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John Connor [DVD News 11.20.18] scifi horror action cult thriller



Music icon David Byrne was inspired by tabloid headlines to make his sole foray into feature-film directing with True Stories, an ode to the extraordinariness of ordinary American life and a distillation of what was in his own idiosyncratic mind.

The Talking Heads front man plays a visitor to Virgil, Texas, who introduces us to the citizens of the town during preparations for its Celebration of Specialness.

As shot by cinematographer Ed Lachman, Texas becomes a hyperrealistic late-capitalist landscape of endless vistas, shopping malls, and prefab metal buildings. In True Stories, Byrne uses his songs to stitch together pop iconography, voodoo rituals, and a singular variety show—all in the service of uncovering the rich mysteries that lurk under the surface of everyday experience.






Amid a brooding rock & roll landscape, the Bombers motorcycle gang, led by the vicious Raven Shaddock (Willem Dafoe, John Wick), kidnap diva Ellen Aim (Diane Lane, Man of Steel). Her hope for rescue lies with unlikely heroes: soldier of fortune Tom Cody (Michael Paré, Bad Moon) and his sidekick, the two-fisted beer-guzzling McCoy (Amy Madigan, The Dark Half).

Joined by Ellen’s manager, Billy Fish (Rick Moranis, Ghostbusters), the trio plunges headfirst into a world of rain-splattered streets, hot cars, and deadly assassins.

This cult favorite features a razor-sharp cast and original songs written by Jim Steinman, Stevie Nicks, Tom Petty and Ry Cooder and performed by The Blasters and The Fixx. Directed by cult filmmaker Walter Hill (The Warriors, Southern Comfort, 48 Hrs.), Streets of Fire is a rock & roll shotgun blast to the senses.





This gut-wrenching thriller follows a graduate student whose research summons the spirit of the dead! When Helen Lyle hears about Candyman, a slave spirit with a hook hand who is said to haunt a notorious housing project, she thinks she has a new twist for her thesis.

Braving the gang-ridden territory to visit the site, Helen arrogantly assumes Candyman can’t really exist ... until he appears, igniting a string of terrifying, grisly slayings. But the police don't believe in monsters, and charge Helen with the crimes. And the only one who can set her free is Candyman.





When New England college student Natalie (Alicia Witt, TV’s The Exorcist) finds herself at the center of a series of sadistic murders seemingly inspired by urban legends, she resolves to find the truth about her school’s own legend: a twenty-five-year-old story of a student massacre at the hands of an abnormal Psych professor.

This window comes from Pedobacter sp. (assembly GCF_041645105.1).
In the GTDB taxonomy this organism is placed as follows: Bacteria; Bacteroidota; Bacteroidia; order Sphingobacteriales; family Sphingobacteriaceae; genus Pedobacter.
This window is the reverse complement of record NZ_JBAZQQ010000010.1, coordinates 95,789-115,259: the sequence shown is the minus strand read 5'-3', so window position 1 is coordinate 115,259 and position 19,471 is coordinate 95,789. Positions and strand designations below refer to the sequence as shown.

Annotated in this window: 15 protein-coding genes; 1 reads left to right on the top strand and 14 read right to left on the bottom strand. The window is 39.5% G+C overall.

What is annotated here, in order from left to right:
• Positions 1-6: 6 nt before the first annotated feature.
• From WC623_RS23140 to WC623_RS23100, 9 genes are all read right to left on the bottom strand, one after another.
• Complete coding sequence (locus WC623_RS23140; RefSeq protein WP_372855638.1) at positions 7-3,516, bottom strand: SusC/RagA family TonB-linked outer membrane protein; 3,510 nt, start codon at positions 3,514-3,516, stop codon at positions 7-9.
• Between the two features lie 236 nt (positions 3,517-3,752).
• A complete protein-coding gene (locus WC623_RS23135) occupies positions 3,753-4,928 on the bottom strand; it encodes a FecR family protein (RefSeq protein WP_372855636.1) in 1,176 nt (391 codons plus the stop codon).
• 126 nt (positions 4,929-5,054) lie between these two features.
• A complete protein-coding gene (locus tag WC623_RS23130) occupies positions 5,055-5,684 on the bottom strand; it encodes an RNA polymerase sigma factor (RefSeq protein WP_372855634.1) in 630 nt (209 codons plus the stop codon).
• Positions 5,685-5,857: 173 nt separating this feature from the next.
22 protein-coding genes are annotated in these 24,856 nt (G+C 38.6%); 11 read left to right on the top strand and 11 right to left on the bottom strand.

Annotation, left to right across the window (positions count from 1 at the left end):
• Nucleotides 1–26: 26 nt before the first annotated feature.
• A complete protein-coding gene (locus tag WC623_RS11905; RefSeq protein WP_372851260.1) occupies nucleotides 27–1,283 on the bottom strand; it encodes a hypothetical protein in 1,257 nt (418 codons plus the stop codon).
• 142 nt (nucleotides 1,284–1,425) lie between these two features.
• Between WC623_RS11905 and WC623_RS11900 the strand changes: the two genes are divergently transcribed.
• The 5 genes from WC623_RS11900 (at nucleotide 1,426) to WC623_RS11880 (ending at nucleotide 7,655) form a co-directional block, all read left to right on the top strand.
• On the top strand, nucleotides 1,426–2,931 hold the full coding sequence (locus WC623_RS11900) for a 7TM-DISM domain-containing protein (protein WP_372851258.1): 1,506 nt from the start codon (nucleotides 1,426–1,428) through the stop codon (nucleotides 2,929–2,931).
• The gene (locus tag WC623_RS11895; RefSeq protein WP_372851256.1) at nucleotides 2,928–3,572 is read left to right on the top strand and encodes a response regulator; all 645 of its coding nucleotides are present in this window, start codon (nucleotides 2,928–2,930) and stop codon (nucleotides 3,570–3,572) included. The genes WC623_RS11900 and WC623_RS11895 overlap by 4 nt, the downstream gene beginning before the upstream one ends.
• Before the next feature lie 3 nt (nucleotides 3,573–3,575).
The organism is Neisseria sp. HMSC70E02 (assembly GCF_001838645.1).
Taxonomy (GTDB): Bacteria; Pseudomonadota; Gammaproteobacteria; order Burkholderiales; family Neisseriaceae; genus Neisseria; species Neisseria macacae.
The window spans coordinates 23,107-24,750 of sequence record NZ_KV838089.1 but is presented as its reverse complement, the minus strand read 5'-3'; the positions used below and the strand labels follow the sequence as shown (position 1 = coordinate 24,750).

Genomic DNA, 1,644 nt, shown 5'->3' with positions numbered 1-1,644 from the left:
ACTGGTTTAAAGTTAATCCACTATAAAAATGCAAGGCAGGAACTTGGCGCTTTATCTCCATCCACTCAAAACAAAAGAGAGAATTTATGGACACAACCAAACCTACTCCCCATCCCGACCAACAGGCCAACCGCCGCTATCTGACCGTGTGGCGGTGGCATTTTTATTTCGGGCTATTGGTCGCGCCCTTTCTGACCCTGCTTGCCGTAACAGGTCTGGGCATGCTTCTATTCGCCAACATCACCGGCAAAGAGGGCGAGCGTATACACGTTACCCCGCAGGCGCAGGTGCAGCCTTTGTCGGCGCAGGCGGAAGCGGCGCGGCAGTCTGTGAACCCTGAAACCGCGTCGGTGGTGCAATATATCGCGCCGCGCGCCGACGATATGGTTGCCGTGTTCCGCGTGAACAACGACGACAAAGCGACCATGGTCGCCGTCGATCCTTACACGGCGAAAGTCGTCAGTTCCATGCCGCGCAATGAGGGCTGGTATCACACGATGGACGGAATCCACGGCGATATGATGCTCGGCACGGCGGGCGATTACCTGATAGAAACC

As the fraternities prepare to celebrate the macabre anniversary, Natalie discovers that she is the focus of the crazed killer’s intentions in the ultimate urban legend: the unfolding story of her own horrific murder.




In Bill & Ted’s Bogus Journey, the titular time travelers aren’t making history: they are history!

When an evil doer from the future sends eviler robot twins of Bill & Ted to assassinate and replace good, non-robot Bill & Ted, the guys wind up face to face with the Grim Reaper (William Sadler)! Can the now-dead duo escape, defeat their evil doppelgangers, and win their Battle of the Bands contest?




In this definitive Spaghetti Western, Franco Nero (Keoma, The Fifth Cord) gives a career-defining performance as Django, a mysterious loner who arrives at a mud-drenched ghost town on the Mexico-US border, ominously dragging a coffin behind him. After saving imperilled prostitute Maria (Loredana Nusciak), Django becomes embroiled in a brutal feud between a racist gang and a band of Mexican revolutionaries...

With Django, director Sergio Corbucci (The Great Silence) upped the ante for sadism and sensationalism in Westerns, depicting machine gun massacres, mud-fighting prostitutes and savage mutilations. A huge hit with international audiences, Django s brand of bleak nihilism would be repeatedly emulated in a raft of unofficial sequels.

The film is presented here in an exclusive new restoration with a wealth of extras including the newly restored bonus feature Texas Adios, which also stars Franco Nero, and was released as Django 2 in several territories.




Driven around Paris by a loyal driver (Édith Scob), a mysterious man (Denis Lavant) dresses up in costumes and plays a number of strange, semiscripted roles.













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